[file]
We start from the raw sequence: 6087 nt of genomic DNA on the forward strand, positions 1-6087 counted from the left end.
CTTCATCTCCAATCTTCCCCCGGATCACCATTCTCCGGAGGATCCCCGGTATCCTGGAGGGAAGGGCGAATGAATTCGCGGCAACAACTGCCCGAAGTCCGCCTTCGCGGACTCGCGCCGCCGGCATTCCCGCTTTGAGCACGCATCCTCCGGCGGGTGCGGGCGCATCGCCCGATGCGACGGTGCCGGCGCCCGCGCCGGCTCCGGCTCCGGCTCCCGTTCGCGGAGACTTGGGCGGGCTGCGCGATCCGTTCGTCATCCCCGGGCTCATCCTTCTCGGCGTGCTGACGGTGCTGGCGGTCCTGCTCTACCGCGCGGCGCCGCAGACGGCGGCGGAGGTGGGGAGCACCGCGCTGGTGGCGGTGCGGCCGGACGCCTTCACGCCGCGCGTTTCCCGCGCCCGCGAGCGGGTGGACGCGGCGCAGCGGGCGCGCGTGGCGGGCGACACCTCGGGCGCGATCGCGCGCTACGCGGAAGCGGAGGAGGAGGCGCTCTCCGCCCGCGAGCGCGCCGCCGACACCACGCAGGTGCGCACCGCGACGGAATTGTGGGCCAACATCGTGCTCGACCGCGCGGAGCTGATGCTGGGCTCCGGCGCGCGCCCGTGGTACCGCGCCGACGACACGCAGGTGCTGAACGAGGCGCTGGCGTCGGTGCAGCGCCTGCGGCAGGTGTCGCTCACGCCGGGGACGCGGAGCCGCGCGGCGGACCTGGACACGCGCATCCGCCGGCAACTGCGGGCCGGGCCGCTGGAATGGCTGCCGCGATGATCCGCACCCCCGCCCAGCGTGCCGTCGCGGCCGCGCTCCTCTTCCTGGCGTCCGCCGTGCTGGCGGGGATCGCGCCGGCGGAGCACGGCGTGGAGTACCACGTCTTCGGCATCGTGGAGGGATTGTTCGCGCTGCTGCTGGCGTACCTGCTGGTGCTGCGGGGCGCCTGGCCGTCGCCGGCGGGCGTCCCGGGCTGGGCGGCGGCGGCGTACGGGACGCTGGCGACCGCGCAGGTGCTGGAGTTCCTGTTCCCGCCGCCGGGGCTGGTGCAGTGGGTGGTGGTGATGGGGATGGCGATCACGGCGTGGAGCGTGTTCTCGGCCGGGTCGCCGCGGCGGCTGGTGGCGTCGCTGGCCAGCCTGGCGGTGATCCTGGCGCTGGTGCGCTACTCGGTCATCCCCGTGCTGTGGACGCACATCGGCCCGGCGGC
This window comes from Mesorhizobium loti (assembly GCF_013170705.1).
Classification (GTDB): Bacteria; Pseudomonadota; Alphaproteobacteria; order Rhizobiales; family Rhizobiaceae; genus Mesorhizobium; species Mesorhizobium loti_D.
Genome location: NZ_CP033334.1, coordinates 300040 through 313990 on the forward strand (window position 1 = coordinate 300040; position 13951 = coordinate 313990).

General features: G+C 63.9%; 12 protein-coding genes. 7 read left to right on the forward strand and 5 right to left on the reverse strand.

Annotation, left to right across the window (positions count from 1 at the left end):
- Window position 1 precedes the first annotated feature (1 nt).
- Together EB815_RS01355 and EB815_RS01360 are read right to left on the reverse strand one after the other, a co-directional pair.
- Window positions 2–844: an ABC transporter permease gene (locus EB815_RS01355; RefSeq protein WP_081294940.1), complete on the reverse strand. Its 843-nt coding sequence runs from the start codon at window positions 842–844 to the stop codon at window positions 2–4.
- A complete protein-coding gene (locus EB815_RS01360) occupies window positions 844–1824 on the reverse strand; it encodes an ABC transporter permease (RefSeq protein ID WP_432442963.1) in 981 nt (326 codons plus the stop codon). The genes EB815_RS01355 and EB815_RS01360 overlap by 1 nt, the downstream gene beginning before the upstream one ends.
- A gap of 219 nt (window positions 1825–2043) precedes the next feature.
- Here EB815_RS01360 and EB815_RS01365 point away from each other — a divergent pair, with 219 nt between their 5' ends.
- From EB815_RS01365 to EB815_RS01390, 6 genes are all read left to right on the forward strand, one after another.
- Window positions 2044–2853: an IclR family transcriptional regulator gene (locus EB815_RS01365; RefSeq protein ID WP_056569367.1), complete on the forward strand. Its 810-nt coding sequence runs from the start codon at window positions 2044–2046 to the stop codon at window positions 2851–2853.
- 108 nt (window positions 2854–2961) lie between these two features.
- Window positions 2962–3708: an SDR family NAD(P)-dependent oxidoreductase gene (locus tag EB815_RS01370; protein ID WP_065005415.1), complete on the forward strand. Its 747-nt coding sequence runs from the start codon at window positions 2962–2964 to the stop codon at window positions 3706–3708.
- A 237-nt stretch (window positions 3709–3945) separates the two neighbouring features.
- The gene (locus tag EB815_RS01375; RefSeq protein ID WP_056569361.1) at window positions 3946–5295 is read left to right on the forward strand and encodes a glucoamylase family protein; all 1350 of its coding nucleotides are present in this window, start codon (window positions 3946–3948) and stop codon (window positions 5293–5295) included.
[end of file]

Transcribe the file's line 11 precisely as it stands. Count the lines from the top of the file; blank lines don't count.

- A complete protein-coding gene (locus EB815_RS01360) occupies window positions 844–1824 on the reverse strand; it encodes an ABC transporter permease (RefSeq protein ID WP_432442963.1) in 981 nt (326 codons plus the stop codon). The genes EB815_RS01355 and EB815_RS01360 overlap by 1 nt, the downstream gene beginning before the upstream one ends.